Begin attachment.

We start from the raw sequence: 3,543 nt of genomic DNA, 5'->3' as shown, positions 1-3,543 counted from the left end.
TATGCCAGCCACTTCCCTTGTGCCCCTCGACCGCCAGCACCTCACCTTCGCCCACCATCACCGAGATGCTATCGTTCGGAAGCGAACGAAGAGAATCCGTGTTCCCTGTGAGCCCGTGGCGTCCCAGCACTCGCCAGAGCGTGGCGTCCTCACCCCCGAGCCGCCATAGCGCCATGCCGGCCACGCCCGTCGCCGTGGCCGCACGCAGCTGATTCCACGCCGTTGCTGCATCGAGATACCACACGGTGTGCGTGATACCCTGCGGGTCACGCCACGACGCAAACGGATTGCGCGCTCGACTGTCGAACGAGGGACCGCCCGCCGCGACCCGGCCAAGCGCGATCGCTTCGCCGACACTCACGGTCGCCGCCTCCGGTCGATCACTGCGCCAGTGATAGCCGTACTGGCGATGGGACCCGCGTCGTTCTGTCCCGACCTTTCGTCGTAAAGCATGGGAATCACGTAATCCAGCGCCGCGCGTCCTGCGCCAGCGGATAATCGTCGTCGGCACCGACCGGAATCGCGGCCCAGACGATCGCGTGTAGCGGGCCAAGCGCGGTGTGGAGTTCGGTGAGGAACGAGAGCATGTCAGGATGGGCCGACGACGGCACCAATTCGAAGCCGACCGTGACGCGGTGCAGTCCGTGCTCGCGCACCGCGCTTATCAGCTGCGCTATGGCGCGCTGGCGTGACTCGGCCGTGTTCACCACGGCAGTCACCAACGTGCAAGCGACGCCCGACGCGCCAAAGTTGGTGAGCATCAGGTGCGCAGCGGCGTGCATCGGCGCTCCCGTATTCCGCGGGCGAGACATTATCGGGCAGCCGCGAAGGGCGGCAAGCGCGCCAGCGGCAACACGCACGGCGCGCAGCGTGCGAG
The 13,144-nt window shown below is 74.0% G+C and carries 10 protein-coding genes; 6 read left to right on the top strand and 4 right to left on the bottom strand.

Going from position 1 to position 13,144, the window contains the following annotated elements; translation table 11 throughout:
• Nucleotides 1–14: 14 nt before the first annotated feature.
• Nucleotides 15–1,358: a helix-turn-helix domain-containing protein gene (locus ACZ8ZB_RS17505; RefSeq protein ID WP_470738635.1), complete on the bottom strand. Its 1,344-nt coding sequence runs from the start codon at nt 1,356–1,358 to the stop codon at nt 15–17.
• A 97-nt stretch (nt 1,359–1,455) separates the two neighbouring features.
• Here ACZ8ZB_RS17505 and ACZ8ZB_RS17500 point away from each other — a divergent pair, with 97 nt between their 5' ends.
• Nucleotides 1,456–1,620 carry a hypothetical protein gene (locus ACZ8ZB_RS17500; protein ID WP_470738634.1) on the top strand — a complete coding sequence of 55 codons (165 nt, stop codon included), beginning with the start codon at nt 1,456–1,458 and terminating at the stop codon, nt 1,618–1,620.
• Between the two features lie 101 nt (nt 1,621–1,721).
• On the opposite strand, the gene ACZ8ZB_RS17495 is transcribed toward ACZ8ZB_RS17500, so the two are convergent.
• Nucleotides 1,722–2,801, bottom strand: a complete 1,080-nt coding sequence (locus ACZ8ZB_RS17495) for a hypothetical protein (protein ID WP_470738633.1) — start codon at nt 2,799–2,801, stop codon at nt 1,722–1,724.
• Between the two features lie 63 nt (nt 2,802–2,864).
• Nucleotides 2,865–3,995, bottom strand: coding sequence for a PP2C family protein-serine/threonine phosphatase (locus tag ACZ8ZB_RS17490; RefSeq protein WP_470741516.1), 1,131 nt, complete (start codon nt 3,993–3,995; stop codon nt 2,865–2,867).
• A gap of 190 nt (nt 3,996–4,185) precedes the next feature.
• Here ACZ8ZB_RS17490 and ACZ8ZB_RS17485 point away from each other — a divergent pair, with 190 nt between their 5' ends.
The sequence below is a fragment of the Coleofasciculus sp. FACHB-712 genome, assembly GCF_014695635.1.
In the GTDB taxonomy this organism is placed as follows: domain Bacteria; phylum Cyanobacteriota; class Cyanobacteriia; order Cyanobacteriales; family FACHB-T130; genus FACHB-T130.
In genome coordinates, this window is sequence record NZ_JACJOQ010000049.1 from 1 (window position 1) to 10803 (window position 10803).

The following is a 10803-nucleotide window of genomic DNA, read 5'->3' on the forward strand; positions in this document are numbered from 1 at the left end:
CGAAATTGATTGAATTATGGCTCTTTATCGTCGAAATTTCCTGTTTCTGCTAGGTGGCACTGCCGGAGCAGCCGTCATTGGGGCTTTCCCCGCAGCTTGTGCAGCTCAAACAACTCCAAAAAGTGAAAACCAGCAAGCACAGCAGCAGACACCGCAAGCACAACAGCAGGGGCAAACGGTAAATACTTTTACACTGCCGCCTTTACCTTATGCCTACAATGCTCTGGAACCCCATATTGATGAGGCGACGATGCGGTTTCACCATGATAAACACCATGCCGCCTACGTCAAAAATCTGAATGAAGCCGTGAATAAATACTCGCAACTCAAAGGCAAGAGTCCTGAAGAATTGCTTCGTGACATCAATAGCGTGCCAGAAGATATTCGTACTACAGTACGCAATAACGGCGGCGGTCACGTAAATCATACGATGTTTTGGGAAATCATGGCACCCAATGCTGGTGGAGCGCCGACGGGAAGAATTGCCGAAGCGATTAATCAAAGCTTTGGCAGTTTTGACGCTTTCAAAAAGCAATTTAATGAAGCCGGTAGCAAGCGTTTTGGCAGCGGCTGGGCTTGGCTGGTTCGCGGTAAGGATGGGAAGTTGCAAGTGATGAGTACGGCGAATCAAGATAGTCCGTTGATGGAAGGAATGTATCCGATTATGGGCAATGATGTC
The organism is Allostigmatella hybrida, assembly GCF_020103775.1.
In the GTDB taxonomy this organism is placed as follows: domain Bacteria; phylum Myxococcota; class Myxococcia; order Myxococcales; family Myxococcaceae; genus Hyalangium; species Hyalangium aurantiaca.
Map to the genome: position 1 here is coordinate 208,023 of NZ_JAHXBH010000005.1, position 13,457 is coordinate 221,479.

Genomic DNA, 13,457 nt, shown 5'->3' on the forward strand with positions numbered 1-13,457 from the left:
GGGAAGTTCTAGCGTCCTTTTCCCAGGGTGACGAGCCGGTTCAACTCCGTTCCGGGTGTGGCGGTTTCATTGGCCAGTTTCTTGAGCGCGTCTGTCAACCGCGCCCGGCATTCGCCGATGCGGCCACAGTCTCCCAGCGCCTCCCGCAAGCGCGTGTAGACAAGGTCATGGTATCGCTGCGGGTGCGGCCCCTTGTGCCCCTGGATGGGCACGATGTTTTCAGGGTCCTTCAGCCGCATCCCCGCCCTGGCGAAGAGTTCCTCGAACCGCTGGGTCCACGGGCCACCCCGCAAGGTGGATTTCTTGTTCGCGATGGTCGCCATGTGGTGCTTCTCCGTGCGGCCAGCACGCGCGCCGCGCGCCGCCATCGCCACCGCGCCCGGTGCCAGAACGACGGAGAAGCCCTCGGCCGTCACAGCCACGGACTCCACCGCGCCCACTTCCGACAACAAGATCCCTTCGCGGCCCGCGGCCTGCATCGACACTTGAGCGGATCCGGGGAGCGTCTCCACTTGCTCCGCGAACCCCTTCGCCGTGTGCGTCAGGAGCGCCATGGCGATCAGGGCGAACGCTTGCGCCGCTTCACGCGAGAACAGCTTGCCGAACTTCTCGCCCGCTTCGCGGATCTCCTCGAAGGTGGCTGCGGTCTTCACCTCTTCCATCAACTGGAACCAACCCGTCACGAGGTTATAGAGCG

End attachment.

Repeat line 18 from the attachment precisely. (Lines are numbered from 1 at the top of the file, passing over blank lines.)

In the GTDB taxonomy this organism is placed as follows: domain Bacteria; phylum Cyanobacteriota; class Cyanobacteriia; order Cyanobacteriales; family FACHB-T130; genus FACHB-T130.